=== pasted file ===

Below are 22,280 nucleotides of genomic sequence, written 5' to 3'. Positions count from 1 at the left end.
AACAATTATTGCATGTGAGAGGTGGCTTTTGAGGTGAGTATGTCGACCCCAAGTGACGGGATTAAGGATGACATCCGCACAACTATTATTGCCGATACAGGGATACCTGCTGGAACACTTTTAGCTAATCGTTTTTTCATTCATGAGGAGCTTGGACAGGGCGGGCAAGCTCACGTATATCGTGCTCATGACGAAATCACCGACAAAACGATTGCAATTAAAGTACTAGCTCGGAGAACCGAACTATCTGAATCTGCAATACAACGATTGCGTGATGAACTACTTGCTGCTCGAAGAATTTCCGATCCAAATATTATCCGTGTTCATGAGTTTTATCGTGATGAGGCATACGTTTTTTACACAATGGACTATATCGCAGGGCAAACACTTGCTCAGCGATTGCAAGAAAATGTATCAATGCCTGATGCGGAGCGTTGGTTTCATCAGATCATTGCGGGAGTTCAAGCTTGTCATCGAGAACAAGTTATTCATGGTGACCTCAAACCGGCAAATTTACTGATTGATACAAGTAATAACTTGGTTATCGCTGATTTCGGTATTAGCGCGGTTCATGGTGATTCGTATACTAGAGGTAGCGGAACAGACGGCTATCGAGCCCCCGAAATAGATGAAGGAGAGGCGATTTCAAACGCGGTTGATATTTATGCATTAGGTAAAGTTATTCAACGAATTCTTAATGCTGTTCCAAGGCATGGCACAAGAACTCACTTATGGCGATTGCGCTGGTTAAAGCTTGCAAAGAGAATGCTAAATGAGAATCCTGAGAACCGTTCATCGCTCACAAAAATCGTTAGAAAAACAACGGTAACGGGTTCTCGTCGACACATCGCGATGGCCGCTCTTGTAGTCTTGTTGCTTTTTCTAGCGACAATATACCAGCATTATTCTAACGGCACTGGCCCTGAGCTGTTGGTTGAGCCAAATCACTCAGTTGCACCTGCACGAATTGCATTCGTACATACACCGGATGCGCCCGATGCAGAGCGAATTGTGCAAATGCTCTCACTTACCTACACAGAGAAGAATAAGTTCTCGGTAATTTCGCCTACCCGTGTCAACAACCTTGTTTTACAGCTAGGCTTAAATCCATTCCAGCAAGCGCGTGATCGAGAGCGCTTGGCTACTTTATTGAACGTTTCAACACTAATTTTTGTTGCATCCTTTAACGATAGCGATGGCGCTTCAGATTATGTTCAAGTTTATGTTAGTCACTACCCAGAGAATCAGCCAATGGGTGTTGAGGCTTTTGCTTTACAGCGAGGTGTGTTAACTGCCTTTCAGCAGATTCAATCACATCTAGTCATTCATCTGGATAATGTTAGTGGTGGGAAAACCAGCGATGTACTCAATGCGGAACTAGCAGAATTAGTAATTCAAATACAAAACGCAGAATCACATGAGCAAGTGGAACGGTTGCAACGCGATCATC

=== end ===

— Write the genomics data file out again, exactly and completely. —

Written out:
Below are 22,280 nucleotides of genomic sequence, written 5' to 3'. Positions count from 1 at the left end.
AACAATTATTGCATGTGAGAGGTGGCTTTTGAGGTGAGTATGTCGACCCCAAGTGACGGGATTAAGGATGACATCCGCACAACTATTATTGCCGATACAGGGATACCTGCTGGAACACTTTTAGCTAATCGTTTTTTCATTCATGAGGAGCTTGGACAGGGCGGGCAAGCTCACGTATATCGTGCTCATGACGAAATCACCGACAAAACGATTGCAATTAAAGTACTAGCTCGGAGAACCGAACTATCTGAATCTGCAATACAACGATTGCGTGATGAACTACTTGCTGCTCGAAGAATTTCCGATCCAAATATTATCCGTGTTCATGAGTTTTATCGTGATGAGGCATACGTTTTTTACACAATGGACTATATCGCAGGGCAAACACTTGCTCAGCGATTGCAAGAAAATGTATCAATGCCTGATGCGGAGCGTTGGTTTCATCAGATCATTGCGGGAGTTCAAGCTTGTCATCGAGAACAAGTTATTCATGGTGACCTCAAACCGGCAAATTTACTGATTGATACAAGTAATAACTTGGTTATCGCTGATTTCGGTATTAGCGCGGTTCATGGTGATTCGTATACTAGAGGTAGCGGAACAGACGGCTATCGAGCCCCCGAAATAGATGAAGGAGAGGCGATTTCAAACGCGGTTGATATTTATGCATTAGGTAAAGTTATTCAACGAATTCTTAATGCTGTTCCAAGGCATGGCACAAGAACTCACTTATGGCGATTGCGCTGGTTAAAGCTTGCAAAGAGAATGCTAAATGAGAATCCTGAGAACCGTTCATCGCTCACAAAAATCGTTAGAAAAACAACGGTAACGGGTTCTCGTCGACACATCGCGATGGCCGCTCTTGTAGTCTTGTTGCTTTTTCTAGCGACAATATACCAGCATTATTCTAACGGCACTGGCCCTGAGCTGTTGGTTGAGCCAAATCACTCAGTTGCACCTGCACGAATTGCATTCGTACATACACCGGATGCGCCCGATGCAGAGCGAATTGTGCAAATGCTCTCACTTACCTACACAGAGAAGAATAAGTTCTCGGTAATTTCGCCTACCCGTGTCAACAACCTTGTTTTACAGCTAGGCTTAAATCCATTCCAGCAAGCGCGTGATCGAGAGCGCTTGGCTACTTTATTGAACGTTTCAACACTAATTTTTGTTGCATCCTTTAACGATAGCGATGGCGCTTCAGATTATGTTCAAGTTTATGTTAGTCACTACCCAGAGAATCAGCCAATGGGTGTTGAGGCTTTTGCTTTACAGCGAGGTGTGTTAACTGCCTTTCAGCAGATTCAATCACATCTAGTCATTCATCTGGATAATGTTAGTGGTGGGAAAACCAGCGATGTACTCAATGCGGAACTAGCAGAATTAGTAATTCAAATACAAAACGCAGAATCACATGAGCAAGTGGAACGGTTGCAACGCGATCATC